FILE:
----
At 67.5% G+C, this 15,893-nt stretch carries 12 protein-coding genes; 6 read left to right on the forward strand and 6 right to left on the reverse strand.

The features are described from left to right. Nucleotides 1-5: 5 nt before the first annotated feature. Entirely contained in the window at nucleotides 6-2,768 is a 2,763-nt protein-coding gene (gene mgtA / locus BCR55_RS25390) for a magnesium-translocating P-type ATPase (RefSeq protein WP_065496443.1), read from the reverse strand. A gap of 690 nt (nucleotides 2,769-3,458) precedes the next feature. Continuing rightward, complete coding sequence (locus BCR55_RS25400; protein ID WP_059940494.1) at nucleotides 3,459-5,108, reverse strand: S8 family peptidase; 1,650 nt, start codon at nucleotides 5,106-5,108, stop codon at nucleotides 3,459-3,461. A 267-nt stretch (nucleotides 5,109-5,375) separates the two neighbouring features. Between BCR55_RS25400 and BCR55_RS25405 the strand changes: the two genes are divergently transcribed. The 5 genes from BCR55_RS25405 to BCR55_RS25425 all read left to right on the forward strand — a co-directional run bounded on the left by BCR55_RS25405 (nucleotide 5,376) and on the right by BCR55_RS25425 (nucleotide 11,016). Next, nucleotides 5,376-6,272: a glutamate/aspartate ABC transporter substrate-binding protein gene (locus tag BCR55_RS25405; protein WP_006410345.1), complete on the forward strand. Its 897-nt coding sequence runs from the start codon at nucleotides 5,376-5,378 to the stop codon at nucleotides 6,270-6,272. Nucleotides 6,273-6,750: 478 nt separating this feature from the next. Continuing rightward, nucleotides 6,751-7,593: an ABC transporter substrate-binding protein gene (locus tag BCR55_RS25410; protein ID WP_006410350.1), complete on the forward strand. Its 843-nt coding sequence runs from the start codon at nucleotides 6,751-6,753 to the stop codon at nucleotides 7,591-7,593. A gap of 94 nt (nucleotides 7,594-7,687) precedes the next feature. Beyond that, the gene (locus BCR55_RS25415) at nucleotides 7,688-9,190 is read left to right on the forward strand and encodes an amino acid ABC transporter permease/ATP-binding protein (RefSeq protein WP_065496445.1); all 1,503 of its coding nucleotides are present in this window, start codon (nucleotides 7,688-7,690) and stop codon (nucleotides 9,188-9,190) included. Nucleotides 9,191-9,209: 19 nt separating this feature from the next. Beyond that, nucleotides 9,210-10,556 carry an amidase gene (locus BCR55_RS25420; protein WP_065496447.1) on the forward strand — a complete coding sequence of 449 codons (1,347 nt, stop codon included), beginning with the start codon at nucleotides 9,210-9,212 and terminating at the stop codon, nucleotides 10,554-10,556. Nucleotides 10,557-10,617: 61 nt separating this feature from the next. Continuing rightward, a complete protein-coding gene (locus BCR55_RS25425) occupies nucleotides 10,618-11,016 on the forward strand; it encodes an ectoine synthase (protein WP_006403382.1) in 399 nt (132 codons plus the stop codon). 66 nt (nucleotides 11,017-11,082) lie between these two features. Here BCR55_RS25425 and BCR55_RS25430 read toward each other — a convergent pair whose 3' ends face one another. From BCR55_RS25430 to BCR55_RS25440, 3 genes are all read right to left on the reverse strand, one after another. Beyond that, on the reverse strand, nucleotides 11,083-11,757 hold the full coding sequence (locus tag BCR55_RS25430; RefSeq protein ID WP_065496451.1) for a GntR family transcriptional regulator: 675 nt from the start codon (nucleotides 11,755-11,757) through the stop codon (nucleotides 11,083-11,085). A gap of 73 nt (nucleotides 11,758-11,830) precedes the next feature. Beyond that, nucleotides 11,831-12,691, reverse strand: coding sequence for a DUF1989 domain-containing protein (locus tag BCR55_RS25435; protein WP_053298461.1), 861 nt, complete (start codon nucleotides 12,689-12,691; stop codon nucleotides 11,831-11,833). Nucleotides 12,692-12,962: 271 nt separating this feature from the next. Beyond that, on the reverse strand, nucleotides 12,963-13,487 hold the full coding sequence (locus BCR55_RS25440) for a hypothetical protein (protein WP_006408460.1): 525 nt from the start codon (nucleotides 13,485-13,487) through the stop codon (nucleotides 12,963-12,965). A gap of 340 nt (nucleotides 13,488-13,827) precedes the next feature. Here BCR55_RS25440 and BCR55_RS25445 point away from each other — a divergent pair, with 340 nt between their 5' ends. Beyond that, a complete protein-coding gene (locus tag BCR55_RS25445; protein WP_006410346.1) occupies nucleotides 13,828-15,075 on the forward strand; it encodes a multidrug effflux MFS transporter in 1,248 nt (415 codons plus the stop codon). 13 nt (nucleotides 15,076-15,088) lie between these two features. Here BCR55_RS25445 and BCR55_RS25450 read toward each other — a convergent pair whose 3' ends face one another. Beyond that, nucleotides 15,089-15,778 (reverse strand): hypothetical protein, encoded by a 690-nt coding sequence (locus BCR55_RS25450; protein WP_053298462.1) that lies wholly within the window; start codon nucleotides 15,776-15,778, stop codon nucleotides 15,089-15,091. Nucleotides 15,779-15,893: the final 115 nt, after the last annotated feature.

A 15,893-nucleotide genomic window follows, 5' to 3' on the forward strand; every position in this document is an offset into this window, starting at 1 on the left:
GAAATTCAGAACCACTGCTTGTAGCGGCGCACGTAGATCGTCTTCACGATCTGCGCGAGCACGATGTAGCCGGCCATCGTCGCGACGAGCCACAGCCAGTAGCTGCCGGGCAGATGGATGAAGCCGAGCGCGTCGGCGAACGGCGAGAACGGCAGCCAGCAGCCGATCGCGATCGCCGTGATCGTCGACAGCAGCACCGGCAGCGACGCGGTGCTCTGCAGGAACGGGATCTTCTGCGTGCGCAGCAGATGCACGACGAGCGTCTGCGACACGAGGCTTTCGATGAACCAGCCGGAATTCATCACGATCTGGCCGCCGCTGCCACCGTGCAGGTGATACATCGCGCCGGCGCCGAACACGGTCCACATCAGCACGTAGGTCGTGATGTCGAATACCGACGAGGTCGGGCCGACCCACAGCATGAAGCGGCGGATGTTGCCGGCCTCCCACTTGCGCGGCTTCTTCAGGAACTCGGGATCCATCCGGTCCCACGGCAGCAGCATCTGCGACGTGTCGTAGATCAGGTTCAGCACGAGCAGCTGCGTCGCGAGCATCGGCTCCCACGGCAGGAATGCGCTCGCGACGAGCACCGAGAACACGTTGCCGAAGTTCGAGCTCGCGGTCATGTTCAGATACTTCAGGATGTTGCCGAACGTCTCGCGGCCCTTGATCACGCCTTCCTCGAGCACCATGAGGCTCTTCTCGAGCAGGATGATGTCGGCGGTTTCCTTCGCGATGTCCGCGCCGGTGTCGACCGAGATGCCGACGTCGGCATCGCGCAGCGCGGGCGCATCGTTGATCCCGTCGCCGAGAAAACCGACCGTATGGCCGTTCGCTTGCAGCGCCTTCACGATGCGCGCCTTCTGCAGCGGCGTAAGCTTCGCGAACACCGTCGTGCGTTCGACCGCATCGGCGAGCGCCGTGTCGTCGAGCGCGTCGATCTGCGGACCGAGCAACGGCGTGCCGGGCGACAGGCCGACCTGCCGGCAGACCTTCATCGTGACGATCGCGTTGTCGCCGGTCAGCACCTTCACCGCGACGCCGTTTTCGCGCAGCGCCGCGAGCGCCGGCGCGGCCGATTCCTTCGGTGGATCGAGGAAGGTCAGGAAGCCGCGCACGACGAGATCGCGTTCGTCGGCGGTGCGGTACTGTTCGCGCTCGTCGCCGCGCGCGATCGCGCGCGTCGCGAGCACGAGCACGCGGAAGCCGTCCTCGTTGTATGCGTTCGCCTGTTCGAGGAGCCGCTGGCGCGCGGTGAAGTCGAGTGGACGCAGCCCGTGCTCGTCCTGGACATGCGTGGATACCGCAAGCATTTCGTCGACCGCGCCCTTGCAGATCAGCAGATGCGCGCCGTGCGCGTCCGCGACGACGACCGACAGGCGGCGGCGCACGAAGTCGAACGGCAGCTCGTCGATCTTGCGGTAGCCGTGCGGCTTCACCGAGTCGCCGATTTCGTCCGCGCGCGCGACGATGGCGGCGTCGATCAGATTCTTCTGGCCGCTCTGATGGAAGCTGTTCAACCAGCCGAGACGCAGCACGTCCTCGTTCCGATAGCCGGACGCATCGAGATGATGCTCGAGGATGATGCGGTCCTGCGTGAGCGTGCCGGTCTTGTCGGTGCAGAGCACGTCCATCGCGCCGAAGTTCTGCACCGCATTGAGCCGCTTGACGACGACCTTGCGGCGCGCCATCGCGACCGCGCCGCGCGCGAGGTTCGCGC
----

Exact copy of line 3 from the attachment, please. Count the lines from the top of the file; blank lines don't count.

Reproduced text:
A 15,893-nucleotide genomic window follows, 5' to 3' on the forward strand; every position in this document is an offset into this window, starting at 1 on the left: